Now, after a full healthy offseason to train, Simmons looks even more powerful. He utilizes this innate strength in his bull rush, which has allowed him to frequently collapse pockets and compress rushing lanes this season.
On this above play, he pushes Garrett Bradbury nearly eight yards behind the line of scrimmage to get a hit on Kirk Cousins. As you can see from Mike’s tweet below, Bradbury shows very little resistance to Simmons’ overwhelming power.
In addition to his naturally powerful lower body, Simmons has incredible length to prevent opposing offensive lineman from getting hands on his torso. In the second picture below, notice how Simmons latches his hands perfectly on the inside shoulder of the right guard. This allows him to control the lineman’s center of mass and convert the power from Simmons’ legs through his arms efficiently.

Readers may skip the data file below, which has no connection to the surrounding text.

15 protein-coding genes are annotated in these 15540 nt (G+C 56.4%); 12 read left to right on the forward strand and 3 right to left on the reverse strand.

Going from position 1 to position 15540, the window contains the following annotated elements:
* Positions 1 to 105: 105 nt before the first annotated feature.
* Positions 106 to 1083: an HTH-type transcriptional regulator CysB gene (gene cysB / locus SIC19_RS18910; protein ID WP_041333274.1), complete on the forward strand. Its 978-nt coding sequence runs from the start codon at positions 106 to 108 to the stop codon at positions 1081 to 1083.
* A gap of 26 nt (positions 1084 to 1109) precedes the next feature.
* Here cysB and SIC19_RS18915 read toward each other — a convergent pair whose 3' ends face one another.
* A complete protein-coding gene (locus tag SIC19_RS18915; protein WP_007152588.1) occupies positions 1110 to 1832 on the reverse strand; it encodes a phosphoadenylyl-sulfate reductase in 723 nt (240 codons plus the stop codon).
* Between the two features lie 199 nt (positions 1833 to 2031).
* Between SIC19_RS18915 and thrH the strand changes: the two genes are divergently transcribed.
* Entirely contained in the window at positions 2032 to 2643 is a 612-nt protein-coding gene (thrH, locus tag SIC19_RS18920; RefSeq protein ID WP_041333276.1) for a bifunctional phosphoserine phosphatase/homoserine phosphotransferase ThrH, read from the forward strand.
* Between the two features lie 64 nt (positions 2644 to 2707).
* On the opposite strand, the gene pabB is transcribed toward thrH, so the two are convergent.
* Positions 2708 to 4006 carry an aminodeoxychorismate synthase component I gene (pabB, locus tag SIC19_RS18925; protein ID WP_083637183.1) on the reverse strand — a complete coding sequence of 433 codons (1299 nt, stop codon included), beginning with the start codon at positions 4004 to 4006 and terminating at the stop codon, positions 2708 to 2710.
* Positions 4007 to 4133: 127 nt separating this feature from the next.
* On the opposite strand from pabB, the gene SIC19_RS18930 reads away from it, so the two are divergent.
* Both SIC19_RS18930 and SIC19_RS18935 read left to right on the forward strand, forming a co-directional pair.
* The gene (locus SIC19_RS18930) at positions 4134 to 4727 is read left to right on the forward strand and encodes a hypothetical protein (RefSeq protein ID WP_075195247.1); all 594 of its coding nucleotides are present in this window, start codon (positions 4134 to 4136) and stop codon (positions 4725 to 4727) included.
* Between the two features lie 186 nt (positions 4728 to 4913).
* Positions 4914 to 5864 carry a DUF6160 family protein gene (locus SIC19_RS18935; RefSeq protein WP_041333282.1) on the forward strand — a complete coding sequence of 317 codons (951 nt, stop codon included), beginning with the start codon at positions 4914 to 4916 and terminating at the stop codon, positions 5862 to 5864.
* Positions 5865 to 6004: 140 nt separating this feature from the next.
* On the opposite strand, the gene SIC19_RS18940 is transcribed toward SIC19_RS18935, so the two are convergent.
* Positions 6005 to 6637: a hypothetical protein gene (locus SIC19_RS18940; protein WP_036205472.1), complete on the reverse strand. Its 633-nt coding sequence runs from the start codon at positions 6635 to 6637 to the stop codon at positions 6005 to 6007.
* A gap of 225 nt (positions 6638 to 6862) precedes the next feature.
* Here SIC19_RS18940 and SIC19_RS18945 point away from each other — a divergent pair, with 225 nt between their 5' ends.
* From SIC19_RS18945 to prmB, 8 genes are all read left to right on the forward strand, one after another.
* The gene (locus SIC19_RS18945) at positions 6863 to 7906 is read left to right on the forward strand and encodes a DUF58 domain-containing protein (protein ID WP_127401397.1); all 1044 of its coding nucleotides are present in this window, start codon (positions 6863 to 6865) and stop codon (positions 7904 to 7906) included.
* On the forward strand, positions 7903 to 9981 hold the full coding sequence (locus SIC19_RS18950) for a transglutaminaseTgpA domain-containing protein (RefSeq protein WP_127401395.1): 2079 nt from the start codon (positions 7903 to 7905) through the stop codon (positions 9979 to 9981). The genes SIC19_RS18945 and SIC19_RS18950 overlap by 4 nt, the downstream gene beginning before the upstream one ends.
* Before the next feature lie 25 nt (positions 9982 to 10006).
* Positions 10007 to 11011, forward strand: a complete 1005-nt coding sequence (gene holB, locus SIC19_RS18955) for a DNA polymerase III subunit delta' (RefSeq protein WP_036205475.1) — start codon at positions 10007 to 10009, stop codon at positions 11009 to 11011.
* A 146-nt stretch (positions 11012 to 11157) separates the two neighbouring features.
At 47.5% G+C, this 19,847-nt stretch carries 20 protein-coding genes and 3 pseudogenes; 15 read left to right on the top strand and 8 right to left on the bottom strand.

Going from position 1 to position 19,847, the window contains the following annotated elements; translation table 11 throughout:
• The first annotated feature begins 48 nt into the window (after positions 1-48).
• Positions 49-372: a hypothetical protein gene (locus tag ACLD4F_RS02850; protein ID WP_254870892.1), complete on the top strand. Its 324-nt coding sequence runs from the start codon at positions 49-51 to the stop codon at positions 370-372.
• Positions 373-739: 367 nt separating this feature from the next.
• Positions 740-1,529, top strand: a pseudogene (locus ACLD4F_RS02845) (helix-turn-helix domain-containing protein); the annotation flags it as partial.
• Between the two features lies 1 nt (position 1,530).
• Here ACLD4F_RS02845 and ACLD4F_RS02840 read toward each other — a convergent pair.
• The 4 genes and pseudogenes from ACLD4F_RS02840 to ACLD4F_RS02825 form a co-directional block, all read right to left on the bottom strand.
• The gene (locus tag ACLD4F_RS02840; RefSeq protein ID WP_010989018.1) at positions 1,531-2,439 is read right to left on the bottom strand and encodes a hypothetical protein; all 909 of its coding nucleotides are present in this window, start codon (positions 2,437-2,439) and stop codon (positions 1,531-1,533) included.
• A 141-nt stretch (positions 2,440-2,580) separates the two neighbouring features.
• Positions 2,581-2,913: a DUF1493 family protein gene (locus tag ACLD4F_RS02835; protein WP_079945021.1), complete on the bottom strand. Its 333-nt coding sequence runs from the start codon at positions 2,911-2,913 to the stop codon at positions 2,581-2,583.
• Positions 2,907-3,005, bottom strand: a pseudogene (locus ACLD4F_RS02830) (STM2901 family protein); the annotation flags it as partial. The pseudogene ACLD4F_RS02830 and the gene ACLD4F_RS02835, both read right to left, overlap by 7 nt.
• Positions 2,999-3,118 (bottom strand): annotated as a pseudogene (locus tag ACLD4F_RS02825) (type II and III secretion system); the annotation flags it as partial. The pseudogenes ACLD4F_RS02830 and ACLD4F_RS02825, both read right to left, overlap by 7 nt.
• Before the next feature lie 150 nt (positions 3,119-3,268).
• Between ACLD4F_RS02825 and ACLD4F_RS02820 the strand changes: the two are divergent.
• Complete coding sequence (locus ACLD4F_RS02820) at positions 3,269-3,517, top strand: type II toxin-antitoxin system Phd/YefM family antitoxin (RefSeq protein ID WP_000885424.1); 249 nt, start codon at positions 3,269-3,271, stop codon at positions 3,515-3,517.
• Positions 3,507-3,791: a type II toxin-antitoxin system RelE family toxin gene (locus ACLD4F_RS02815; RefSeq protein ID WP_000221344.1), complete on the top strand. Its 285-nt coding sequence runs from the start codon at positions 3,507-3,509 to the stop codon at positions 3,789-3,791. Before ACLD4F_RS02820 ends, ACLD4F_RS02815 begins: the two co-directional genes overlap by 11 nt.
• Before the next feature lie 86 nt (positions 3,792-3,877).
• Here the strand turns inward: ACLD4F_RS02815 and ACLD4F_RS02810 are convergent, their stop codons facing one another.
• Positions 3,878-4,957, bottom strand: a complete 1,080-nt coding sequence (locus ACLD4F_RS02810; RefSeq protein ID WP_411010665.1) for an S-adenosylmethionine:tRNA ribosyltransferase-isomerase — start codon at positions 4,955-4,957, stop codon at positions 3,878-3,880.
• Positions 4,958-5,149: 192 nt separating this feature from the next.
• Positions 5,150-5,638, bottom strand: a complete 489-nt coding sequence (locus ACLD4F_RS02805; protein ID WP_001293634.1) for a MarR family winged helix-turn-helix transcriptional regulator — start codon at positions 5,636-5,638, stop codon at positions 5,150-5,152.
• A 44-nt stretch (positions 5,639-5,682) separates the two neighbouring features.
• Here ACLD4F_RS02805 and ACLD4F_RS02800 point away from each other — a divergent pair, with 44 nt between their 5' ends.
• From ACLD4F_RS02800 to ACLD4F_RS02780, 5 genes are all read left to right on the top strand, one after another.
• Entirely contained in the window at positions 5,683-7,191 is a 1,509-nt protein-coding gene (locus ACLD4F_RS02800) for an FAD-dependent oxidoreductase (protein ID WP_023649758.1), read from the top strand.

The results is Simmons pressuring Kirk Cousins, forcing him to get rid of the ball earlier than he wanted to.
Simmons used this exact skillset to get his first sack this season as well. As you can see from the clip below, Simmons keeps churning his legs as he drives Dru Samia all the way to the quarterback before bringing Cousins to the ground.
Simmons’ power also makes him a monster in short yardage and goal line situations against the run. He demonstrated this against the Chargers in his first NFL start, and it was on full display again for the Broncos in Week 1. On this 1st & goal below, Simmons drives his man backwards and stops the run for a minimal gain. The ball carrier simply has no where to go.
He’s done this multiple times already throughout his career — the Patriots playoff game last year comes to mind. Justin Graver broke down another example of this ability from the Broncos game, make sure to check it out!
Where he improved
Analytically, it’s more valuable for defensive lineman to be good at rushing the passer over defending the run. This is because generally passing plays are more dangerous than running plays.